For me, happiness is about having a sense of security. Yes, receiving money would make me very joyous, but I find that kind of happiness rather temporary. I think fact that payday makes people happy proves that people needs a sense of security in their life, knowing that “omg I am still getting paid for what I do, I’m not going to live on the streets soon!”. Being happy about getting paid would be washed away soon enough by being pissed at your boss, or the work that you have to do. But knowing that you’re getting paid and it’s not going change anytime soon makes you feel secure, that you still have money to pay for your and your family’s needs. The strings of pride, relief and feeling of being rewarded are just additional factors for happiness, but not the long-term reason for it. Knowing that you’re loved, that you have somewhere to belong, somewhere and someone to go back to at the end of the day no matter how badly you screwed up provides an ultimate sense of security, relief and happiness. To know what you want to do in life, to know that this is the best life you could ever have (despite greater and better living out there) and be contented by it. To know that you don’t have to live without looking good, but others wouldn’t care nor judge so much as to lift their eyebrows. To know that you don’t have to live to please others, but also knowing that others are happy because of you. To know that the things that you do would be helpful to many others. Not having to worry about living a lousy future without job and family.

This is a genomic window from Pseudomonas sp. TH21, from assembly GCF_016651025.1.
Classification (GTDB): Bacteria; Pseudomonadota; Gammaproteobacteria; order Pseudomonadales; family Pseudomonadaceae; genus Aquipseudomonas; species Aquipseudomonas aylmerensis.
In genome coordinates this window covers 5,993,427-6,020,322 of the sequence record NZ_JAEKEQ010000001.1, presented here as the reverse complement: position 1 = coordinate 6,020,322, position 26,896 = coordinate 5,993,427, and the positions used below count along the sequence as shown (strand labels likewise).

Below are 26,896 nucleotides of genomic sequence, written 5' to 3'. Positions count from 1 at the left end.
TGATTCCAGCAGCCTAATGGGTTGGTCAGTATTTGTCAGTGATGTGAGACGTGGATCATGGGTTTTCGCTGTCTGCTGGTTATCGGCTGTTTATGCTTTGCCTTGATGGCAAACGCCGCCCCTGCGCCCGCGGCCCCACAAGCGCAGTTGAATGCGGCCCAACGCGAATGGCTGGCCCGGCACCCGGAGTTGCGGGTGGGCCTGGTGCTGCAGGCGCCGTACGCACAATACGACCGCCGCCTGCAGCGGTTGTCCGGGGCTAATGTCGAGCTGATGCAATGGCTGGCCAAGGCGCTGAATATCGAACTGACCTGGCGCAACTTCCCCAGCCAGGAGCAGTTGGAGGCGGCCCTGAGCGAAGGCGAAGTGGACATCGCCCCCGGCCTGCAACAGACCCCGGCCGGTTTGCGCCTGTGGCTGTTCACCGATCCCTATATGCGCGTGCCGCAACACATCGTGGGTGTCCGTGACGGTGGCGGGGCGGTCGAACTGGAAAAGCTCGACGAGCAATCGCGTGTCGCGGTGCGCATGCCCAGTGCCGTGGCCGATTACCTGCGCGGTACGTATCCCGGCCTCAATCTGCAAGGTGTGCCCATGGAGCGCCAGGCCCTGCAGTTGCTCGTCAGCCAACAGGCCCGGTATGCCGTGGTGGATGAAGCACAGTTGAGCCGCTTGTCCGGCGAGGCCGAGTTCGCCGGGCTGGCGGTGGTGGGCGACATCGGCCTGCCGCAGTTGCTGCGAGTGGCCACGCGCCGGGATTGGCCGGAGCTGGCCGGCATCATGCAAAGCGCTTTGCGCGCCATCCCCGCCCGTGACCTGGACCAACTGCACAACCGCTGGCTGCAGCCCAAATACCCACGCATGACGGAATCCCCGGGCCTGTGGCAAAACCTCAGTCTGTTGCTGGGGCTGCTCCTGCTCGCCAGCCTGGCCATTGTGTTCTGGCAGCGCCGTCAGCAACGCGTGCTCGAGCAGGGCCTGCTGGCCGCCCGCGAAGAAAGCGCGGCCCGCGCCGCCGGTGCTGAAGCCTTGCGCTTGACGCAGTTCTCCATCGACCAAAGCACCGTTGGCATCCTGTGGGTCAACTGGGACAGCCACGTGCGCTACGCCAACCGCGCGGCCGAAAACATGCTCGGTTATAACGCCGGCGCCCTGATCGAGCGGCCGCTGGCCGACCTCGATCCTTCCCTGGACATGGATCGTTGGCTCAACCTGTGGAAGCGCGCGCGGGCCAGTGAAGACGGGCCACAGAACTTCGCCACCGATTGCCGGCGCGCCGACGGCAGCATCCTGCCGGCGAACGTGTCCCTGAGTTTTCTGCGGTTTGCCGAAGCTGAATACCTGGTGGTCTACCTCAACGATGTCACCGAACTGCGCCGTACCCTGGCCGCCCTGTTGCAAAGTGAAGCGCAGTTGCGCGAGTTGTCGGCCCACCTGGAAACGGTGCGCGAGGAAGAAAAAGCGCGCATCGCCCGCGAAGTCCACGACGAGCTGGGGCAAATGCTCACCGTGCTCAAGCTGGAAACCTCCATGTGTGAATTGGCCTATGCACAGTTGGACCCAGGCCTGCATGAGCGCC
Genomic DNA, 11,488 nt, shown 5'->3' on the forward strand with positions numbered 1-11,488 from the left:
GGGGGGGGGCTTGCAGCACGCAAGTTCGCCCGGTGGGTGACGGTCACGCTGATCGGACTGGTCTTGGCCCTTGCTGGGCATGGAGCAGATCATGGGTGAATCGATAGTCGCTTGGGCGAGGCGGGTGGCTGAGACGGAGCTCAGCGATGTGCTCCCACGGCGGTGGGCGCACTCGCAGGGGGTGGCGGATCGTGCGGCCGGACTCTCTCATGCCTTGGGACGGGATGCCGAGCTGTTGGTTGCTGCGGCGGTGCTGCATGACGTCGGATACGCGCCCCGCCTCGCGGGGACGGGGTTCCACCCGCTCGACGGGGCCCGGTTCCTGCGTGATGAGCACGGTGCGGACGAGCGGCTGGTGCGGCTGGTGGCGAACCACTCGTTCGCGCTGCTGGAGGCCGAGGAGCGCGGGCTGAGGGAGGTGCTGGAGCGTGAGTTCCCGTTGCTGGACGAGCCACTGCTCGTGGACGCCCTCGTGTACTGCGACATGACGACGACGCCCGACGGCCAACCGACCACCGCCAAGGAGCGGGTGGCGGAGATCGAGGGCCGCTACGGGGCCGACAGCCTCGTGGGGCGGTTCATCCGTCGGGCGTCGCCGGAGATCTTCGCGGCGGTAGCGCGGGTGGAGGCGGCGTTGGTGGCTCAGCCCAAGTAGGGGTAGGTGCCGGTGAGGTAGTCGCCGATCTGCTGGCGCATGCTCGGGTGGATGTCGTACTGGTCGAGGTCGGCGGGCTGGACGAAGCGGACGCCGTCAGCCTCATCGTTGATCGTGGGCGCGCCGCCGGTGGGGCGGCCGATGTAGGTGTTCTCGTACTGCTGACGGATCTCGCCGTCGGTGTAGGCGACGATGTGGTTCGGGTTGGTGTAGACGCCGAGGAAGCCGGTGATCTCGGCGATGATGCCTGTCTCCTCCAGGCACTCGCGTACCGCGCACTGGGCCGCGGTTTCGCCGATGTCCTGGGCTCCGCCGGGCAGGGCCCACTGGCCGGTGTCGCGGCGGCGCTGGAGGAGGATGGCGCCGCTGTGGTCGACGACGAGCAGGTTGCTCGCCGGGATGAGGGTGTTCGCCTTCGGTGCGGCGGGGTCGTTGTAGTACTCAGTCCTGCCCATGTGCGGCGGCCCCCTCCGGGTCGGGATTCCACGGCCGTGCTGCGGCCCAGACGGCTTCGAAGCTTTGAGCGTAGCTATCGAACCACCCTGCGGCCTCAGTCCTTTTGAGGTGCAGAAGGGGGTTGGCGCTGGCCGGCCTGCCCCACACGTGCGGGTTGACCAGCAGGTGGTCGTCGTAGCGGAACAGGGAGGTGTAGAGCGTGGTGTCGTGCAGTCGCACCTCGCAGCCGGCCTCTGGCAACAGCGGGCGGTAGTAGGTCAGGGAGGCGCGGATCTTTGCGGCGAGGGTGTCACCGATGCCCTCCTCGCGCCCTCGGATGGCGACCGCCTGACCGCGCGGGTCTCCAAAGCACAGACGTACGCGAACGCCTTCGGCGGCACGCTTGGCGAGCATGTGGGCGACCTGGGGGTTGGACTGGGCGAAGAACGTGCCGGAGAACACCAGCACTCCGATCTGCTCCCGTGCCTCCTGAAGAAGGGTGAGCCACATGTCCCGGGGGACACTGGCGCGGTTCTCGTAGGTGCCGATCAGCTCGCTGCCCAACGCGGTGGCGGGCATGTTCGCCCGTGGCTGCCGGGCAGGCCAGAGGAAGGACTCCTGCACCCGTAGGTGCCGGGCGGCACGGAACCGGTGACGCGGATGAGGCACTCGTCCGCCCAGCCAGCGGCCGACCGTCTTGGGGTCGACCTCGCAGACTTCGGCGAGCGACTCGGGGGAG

Maybe, life would be a lot happier for people if they know that they have control over it and not having to worry about dying or going bankrupt or being dumped by their partner.
I think all of those are happiness to me, since I am still such a youth angsting over the many possibilities of life and wish to just settle, thinking of how happy and easier life would be that way. Of course, people see happiness in different lights; some may find a sense of insecurity thrilling instead and enjoy the various things that life throw at them, living their life as they follow the current of life and being happy about all the randomness and crazy bouts of roller-coaster fun.
Loved, secure and still living.
In this assignment, we are tasked to define our own happiness and how to spread it out to others (target audiences are university student from age 17-21) in forms of poster, sticker, t-shirt and iPhone application interface design.
As a quick survey in knowing what others think about happiness, the whole batch went and asked people around the campus to write down what makes them happy / how they define happiness.
Our research includes researching on 25 typographically inspiring artworks on happiness (from Meggs History of Graphic Design book) and 25 other artwork. That, plus at least one hundred works from a contemporary artist that inspires/portrays/incites happiness in their works.
(to be continued)
(images will be scanned for better quality)